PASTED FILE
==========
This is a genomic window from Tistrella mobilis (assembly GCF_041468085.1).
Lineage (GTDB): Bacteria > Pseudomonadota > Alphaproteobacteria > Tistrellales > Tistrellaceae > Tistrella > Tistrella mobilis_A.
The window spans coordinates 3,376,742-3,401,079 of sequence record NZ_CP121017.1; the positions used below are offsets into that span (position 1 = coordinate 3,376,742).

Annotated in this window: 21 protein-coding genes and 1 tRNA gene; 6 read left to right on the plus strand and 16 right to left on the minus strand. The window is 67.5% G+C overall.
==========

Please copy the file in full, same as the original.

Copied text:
This is a genomic window from Tistrella mobilis (assembly GCF_041468085.1).
Lineage (GTDB): Bacteria > Pseudomonadota > Alphaproteobacteria > Tistrellales > Tistrellaceae > Tistrella > Tistrella mobilis_A.
The window spans coordinates 3,376,742-3,401,079 of sequence record NZ_CP121017.1; the positions used below are offsets into that span (position 1 = coordinate 3,376,742).

Annotated in this window: 21 protein-coding genes and 1 tRNA gene; 6 read left to right on the plus strand and 16 right to left on the minus strand. The window is 67.5% G+C overall.